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Study Asks, What Is a 'Good Death'?

Discussions must go way beyond treatments and deal with the patient's sense of peace, experts say

By Amy Norton
HealthDay Reporter

WEDNESDAY, March 30, 2016 (HealthDay News) -- At the end of their lives, most people want peace, as little pain as possible, and some control over how they die, a new research review finds.

Researchers said the study gives some sense of how people typically define a "good death."

For those facing a terminal illness, it seems that what matters most is control over the dying process -- being home rather than in hospital, for instance -- being pain-free, and having their emotional and spiritual needs met.

And for their families, the hopes are largely the same, according to the review of an international array of studies on "successful dying."

The findings were published March 30 in the American Journal of Geriatric Psychiatry.

Yet, experts said, when it comes to caring for terminally ill patients, doctors often focus the discussion on treatments -- which ones are wanted, which ones are not.

"That's important, but we have to go way beyond that," said Dr. Dilip Jeste, the senior researcher on the study and director of the Stein Institute for Research on Aging at the University of California San Diego School of Medicine.

"The take-home, to me, is that we really need to talk to patients about the dying process," Jeste said.

Often, he noted, the subject is seen as "taboo," by doctors, family members and even patients themselves.

"Even if patients want to talk about it," Jeste said, "they may be afraid to bring it up with their families, because they don't want to upset them."

Because of that, Jeste said, he's found that patients often "feel relieved" when their health providers broach the subject.

It's true that "advance care planning" for people with serious illnesses often focuses on treatments, agreed Dr. R. Sean Morrison, who directs the Herzberg Palliative Care Institute at Mount Sinai Icahn School of Medicine, in New York City.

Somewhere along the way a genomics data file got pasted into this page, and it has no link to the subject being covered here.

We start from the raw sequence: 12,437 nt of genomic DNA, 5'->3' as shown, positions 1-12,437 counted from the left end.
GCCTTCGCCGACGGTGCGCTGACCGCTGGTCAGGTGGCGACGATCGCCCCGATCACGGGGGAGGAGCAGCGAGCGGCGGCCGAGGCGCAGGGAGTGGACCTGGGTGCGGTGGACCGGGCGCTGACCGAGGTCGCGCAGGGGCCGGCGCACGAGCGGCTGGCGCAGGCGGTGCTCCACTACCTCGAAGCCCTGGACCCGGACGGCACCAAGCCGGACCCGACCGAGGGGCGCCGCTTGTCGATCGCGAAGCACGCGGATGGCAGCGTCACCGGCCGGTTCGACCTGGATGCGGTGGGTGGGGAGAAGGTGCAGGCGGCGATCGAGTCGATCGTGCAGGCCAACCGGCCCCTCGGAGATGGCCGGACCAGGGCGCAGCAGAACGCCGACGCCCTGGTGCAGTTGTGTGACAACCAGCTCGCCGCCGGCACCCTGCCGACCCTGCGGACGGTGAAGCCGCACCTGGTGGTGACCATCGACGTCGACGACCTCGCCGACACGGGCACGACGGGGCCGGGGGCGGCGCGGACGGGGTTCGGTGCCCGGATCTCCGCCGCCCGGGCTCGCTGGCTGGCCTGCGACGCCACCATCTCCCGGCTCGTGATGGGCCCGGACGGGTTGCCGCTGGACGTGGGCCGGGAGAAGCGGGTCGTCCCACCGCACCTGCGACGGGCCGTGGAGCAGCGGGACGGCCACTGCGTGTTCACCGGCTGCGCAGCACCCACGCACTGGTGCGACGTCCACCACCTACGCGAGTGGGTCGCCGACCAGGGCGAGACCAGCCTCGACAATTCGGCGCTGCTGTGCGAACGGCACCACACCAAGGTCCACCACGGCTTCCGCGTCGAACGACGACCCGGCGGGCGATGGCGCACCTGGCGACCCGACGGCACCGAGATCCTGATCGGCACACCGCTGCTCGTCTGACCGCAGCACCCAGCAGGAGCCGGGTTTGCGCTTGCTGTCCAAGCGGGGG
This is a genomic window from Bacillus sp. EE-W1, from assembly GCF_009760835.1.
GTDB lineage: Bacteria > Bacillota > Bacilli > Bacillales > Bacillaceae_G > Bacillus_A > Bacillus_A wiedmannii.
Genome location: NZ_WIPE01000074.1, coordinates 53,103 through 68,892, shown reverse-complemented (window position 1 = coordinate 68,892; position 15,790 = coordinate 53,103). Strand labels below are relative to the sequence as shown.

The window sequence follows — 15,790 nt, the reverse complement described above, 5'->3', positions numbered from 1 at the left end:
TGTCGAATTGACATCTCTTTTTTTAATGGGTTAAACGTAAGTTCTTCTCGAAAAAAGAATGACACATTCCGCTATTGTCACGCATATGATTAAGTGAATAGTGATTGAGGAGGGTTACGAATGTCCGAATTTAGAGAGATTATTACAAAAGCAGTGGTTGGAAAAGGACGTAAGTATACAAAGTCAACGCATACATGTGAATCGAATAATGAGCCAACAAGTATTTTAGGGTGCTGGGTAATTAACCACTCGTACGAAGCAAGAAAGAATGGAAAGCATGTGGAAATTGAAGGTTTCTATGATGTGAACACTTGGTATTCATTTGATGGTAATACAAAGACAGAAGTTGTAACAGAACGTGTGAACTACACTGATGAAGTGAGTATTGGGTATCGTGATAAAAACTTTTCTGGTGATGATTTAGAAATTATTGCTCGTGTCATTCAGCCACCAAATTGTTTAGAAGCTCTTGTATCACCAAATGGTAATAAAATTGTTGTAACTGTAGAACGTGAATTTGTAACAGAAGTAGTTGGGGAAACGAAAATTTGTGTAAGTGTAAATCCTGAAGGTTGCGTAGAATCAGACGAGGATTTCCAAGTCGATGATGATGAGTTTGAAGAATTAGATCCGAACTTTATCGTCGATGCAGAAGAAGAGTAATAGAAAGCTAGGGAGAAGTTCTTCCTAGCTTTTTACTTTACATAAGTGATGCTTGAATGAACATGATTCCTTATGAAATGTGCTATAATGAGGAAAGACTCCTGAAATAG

So a patient, for instance, will make decisions about whether he wants doctors to try to prolong his life by using a mechanical ventilator when he can't breathe on his own, or feeding tube when he can't eat.

"What this study tells us is, that's not actually what's most important to patients and families," said Morrison, who was not involved in the research.

Instead, he said, they care more about what the remainder of their life will look like -- and not just the final days.

According to Morrison, end-of-life discussions -- whether they're between patients and doctors, or among family members -- should focus on a person's values.

"Who are you as person? What's truly important to you? How do you define a good quality of life?" Morrison said. "If someone says spirituality or religion is important to them, for instance, I better make sure a chaplain is involved at some point."

For the review, Jeste's team pulled together 36 international studies looking at patients', families' and healthcare providers' views on "successful" dying. Patients ranged in age, but were elderly on average; most often, they had advanced cancer, heart failure, lung disease or AIDS.

Overall, the researchers found 11 "core themes" that consistently came up across the studies.

For patients, the most common themes were: control over their dying process; being free of pain; spiritual and emotional well-being; and a sense of life being "complete" -- which meant having a chance to say good-bye to their loved ones, and feeling that they'd lived "well."

For the most part, families had the same priorities.

Doctors and other health care providers, meanwhile, valued pain control and patients' preferences for where and how they died. But they put less emphasis on the existential -- like patients' sense of life completion and spirituality.

To Morrison, the findings offer a "roadmap" for doctors to use in end-of-life discussions. "This essentially gives them a list of core themes that really matter to patients," he said.

Still, Morrison stressed, any end-of-life discussion has to be highly individual. And he suggested it start when a patient is diagnosed with a disease that is likely terminal.

"Everybody is different," he said. "We all have to understand and be able to talk about what we value. If it's important to you to stay at home, tell your doctor you want the type of care that will help you remain at home."

Jeste agreed. "Ultimately, well-being is defined by the dying person," he said. "We talk all the time about 'personalized medicine.' That has to extend to the end of life. 'Successful' dying is an extension of successful living."

More information

For more on end-of-life care, visit Prepare For Your Care.org .


SOURCES: Dilip Jeste, M.D., director, Sam and Rose Stein Institute for Research on Aging, University of California, San Diego School of Medicine; R. Sean Morrison, M.D., director, Hertzberg Palliative Care Institute, Mount Sinai Icahn School of Medicine, New York City; April 2016 American Journal of Geriatric Psychiatry

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